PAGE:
The results obtained have a number of implications for improving model analysis, particularly in light of the large computational cost of calculating both the Jacobian matrix and the Acceleration tensor.
The logarithmic distribution of parameter sensitivities in the Acceleration tensor suggest being able to ignore most parameter combinations in local analysis of model nonlinearity, since most parameter combinations affect model predictions only slightly. Further, the close correlation between the singular vectors for the Jacobian matrix and the Acceleration tensor allows approximation of important parameter directions for the Acceleration tensor by computation of the directions for the much simpler Jacobian matrix. The fact that nonlinearity is dominated by parameter effects curvature further justifies a simplifying step of considering only nonlinearity tangent to the manifold surface. There is a clear hierarchy of simplifying approximations for analyzing model nonlinearities.
Mathematical models are often extremely complicated, leading to challenges in using them to gain theoretical insight into the phenomena modeled. Our development of the theory behind sloppy models has produced tools to aid in model analysis. The fact that extrinsic curvature is largely negligible, for instance, suggests that assuming a flat manifold is often a reasonable approximation. Correlation between directions of sensitivity for the Jacobian matrix and the Acceleration tensor also allows modelers to identify parameter combinations with important nonlinearity.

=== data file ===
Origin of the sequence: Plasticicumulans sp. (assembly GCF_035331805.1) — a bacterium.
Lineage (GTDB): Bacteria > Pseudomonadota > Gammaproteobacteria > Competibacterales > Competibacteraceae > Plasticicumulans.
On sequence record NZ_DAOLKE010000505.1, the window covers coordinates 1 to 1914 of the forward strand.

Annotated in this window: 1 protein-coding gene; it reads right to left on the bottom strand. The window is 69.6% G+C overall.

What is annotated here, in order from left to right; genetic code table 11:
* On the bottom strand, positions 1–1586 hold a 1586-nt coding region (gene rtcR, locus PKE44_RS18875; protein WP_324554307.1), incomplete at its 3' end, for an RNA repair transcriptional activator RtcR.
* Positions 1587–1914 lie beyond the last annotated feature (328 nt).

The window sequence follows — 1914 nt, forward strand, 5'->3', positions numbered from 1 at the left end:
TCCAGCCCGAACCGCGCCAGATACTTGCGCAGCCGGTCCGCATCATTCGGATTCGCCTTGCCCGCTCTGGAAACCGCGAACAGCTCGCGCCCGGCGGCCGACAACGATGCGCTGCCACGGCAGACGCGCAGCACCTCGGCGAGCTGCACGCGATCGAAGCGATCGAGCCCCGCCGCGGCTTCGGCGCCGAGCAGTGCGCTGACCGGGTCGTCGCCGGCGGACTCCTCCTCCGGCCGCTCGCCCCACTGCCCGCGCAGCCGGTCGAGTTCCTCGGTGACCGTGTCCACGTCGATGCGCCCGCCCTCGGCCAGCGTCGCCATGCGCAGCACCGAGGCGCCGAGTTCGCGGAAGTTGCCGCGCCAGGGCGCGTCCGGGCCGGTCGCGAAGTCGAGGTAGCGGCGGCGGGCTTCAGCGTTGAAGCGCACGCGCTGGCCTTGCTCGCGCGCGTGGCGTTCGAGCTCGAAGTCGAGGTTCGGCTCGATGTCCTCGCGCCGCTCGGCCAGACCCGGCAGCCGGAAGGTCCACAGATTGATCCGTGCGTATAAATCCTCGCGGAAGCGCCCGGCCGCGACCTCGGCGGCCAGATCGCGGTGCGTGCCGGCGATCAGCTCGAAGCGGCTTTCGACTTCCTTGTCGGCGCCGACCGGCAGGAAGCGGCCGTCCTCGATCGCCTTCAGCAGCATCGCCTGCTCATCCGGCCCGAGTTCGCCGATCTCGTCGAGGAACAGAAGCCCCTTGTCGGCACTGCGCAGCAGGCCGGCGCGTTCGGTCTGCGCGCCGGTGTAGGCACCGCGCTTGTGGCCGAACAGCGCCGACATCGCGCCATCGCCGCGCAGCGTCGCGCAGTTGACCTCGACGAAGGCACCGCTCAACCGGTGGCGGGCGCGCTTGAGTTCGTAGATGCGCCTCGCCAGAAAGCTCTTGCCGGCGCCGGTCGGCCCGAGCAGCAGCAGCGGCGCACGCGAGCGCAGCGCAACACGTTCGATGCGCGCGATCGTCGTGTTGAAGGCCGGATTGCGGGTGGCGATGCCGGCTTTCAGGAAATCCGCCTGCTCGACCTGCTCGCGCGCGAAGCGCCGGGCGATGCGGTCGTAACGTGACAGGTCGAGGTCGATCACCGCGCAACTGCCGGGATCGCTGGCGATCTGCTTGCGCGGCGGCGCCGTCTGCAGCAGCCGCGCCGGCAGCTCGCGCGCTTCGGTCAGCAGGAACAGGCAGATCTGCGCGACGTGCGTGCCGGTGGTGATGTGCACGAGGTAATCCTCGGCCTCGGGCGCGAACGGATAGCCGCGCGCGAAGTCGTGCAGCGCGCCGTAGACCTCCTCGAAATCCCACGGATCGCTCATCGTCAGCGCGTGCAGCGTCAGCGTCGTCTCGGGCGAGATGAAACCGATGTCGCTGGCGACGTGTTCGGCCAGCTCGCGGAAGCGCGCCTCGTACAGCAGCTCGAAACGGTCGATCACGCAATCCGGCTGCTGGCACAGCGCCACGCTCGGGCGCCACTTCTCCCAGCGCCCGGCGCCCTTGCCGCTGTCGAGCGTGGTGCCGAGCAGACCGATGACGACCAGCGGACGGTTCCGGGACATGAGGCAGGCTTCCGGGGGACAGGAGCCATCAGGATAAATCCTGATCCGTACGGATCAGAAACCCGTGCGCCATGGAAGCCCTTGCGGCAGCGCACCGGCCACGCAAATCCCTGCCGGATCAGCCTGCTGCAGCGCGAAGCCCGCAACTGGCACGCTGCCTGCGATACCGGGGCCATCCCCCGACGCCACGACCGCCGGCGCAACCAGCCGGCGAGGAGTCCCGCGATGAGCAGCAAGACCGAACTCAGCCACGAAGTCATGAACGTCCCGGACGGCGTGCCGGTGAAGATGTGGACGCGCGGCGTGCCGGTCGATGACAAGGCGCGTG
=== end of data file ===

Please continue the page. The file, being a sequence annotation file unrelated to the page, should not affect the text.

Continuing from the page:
Further research may involve investigating the speed at which important parameter combinations vary for models. This will give an idea of the scale on which simplifying assumptions incorporating only the most important parameter combinations are valid.
Current work seeks to apply insight gained from our nonlinearity analysis to improve the Levenberg-Marquardt data-fitting algorithm. Other areas of model analysis, such as model reduction and machine learning, also have potential for improvement through application of this theory. We hope the current work on the Levenberg-Marquardt algorithm will serve as a starting point for future work to improve theoretical and computational methods of model analysis.
1. De Lathauwer, Lieven, Bart De Moor, and Joos Vandewalle. “A multilinear singular value decomposition.” SIAM journal on Matrix Analysis and Applications 21.4 (2000): 1253-1278.
2. Lee, Ethan, et al. “The roles of APC and Axin derived from experimental and theoretical analysis of the Wnt pathway.” PLoS Biol 1.1 (2003): E10.
3. Ma, Wenzhe, et al. “Defining network topologies that can achieve biochemical adaptation.” Cell 138.4 (2009): 760-773.
4. Machta B.B., Chachra R., Transtrum M.K., Sethna J.P. Parameter Space Compression Underlies Emergent Theories and Predictive Models. Science 342, 604-607 (2013).